Japan Geoscience Union Meeting 2019

Presentation information

[J] Poster

A (Atmospheric and Hydrospheric Sciences ) » A-AS Atmospheric Sciences, Meteorology & Atmospheric Environment

[A-AS04] Atmospheric Chemistry

Thu. May 30, 2019 5:15 PM - 6:30 PM Poster Hall (International Exhibition Hall8, Makuhari Messe)

convener:Tomoki Nakayama(Graduate School of Fisheries and Environmental Sciences, Nagasaki University), Yoko Iwamoto(Graduate School of Biosphere Science, Hiroshima University), Sakae Toyoda(Department of Chemical Science and Engineering, Tokyo Institute of Technology), Nawo Eguchi(Kyushu University)

[AAS04-P16] Source attribution of BC in the northern Pacific and Arctic Ocean by chemistry climate model

*Takato Onishi1, Kengo Sudo1,2, Yugo Kanaya2, Fumikazu Taketani2 (1. Graduate School of Environmental Studies, Nagoya University, 2.Japan Agency for Marine-Earth Science and Technology)

Keywords:BC, chemistry-climate model, wet deposition, Arctic Ocean, Pacific Ocean

Black Carbon (BC) is emitted from combustion of biomass and fossil fuel into the atmosphere. BC in the atmosphere absorbs visible light and heats the atmosphere contributing to global warming. The emitted BC being originally hydrophobic with low CCN activity, is not easily scavenged by precipitation allowing long-range transport of BC to remote areas. Snow or ice surfaces, when affected by deposition of BC, decrease their albedo causing further warming in the high latitudes.
This study focuses on long-range transport of BC in the northern high latitude regions and investigates BC origins (source regions and types) with a tagged tracer simulation by a global chemistry climate model CHASER. The modeled BC concentrations are validated with the BC observational data obtained from the JAMSTEC research vessel Mirai (from August to September). The model is found to be overestimating the observed BC by a factor of 1.2 to 7 in the south of 70oN in the northern Pacific. Differences between the model and observation are relatively small near Japan, but a bit larger between 160oE to 180oE in the Pacific Ocean. For the Arctic Ocean, on the other hand, the model severely overestimates BC by a factor of 13 to 70. In the model, BC in the North Pacific and Arctic Ocean is originated mainly from Siberia, North America and China.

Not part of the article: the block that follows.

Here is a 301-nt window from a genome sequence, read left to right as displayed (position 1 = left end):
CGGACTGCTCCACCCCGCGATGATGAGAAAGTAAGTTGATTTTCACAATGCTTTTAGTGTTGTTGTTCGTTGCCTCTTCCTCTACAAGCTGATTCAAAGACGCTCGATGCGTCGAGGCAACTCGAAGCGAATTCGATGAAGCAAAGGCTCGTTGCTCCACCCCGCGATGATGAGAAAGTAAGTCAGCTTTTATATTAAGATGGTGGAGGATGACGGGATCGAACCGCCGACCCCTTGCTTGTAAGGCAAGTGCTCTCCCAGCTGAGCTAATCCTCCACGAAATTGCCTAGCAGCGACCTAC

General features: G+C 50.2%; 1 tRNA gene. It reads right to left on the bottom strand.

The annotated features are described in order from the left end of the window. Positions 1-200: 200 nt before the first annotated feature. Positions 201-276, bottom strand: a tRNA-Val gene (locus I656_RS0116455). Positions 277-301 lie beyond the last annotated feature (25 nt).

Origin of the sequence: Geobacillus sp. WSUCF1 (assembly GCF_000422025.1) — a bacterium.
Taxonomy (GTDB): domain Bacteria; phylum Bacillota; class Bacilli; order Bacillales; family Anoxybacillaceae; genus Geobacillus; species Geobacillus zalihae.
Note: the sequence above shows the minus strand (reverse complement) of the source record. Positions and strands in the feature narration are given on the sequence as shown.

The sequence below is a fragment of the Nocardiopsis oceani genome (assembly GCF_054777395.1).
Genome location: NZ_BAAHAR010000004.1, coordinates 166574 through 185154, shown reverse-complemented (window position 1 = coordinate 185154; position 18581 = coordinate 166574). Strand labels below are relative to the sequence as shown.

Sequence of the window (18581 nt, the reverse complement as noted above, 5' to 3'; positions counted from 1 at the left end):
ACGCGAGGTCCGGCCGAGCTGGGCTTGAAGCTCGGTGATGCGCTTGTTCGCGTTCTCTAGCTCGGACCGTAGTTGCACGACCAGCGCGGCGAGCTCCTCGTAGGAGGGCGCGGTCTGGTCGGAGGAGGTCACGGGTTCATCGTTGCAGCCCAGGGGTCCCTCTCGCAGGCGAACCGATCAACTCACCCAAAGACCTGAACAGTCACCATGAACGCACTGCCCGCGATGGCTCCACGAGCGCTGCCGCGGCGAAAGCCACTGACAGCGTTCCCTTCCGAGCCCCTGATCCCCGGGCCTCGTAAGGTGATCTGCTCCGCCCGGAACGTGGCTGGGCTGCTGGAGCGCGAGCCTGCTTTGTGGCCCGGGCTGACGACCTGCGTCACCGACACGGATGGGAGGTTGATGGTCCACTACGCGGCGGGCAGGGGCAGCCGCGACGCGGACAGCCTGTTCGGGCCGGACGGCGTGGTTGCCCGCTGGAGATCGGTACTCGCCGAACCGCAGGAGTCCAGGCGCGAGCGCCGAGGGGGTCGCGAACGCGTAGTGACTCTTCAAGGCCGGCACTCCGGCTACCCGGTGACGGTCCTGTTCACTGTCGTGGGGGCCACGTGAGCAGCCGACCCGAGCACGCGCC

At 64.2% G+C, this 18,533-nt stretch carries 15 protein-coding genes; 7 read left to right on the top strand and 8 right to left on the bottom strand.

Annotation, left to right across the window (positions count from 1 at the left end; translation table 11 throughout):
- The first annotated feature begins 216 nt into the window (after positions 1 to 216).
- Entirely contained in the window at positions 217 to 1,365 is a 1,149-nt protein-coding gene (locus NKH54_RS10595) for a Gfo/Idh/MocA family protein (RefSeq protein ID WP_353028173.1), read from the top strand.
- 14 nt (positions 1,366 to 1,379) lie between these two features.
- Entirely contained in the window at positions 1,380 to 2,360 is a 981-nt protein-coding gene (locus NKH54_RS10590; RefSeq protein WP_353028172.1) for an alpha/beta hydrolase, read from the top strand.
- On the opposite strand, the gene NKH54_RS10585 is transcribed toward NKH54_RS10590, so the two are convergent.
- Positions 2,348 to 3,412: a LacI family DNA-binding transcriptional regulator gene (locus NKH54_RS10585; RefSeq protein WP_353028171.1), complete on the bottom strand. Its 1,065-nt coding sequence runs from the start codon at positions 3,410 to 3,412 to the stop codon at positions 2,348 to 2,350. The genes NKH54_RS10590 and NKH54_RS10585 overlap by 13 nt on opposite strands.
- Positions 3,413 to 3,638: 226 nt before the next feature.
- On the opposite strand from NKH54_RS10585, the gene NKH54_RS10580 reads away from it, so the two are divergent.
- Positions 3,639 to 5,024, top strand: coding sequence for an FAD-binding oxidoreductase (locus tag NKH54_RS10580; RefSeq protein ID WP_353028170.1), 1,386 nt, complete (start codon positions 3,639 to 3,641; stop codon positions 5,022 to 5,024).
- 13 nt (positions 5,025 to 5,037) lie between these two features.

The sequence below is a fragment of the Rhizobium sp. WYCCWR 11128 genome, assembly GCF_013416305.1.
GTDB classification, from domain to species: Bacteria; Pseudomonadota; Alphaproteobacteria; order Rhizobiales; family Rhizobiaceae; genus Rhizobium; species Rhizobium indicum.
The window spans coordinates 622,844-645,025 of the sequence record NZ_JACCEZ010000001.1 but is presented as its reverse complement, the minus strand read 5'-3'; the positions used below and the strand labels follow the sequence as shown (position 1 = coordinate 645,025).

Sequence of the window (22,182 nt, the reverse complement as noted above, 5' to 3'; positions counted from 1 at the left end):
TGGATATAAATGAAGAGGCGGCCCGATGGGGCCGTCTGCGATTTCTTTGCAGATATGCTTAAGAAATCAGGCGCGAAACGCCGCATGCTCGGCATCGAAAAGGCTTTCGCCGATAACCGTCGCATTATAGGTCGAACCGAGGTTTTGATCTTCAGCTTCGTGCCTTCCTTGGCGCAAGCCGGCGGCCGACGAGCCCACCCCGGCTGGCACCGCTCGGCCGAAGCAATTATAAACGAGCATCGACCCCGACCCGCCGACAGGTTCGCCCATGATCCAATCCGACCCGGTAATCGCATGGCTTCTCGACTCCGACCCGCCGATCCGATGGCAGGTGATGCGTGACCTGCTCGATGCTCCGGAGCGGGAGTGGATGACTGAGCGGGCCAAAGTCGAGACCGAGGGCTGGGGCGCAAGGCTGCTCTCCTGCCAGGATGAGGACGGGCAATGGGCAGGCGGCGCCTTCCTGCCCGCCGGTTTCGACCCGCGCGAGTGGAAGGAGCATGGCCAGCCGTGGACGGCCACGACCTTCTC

The overestimated BC in the model probably shows an underestimate of wet deposition by precipitation. However, it is found that CHASER tends to overestimate precipitation amount when compared to the reanalysis data as the ERA-interim. This suggests that there is an inconsistency in the BC wet deposition scheme such as underestimation of BC uptake to cloud droplets. We considered correlation between precipitation and BC wet deposition flux normalized by columnar BC mass for checking relation of precipitation and BC wet removal. The correlation coefficient is about 0.4 suggesting that BC removal by precipitation is weak in the model. In addition, the ratios of internal BC to total BC for the surface to lower troposphere are calculated for the years of 2014 to 2017. In the northern pacific and Arctic Ocean, the ratios are about 30 percent indicating that the hydrophobic type of BC is dominant in the region for which CHASER overestimates BC.
As a result, it is suggested that there is much room for improvement in the simulation of aging process of BC (hydrophobic to hydrophilic conversion) and the scheme for wet deposition of external BC. In the presentation, the results from the further improved model simulations will be introduced and discussed.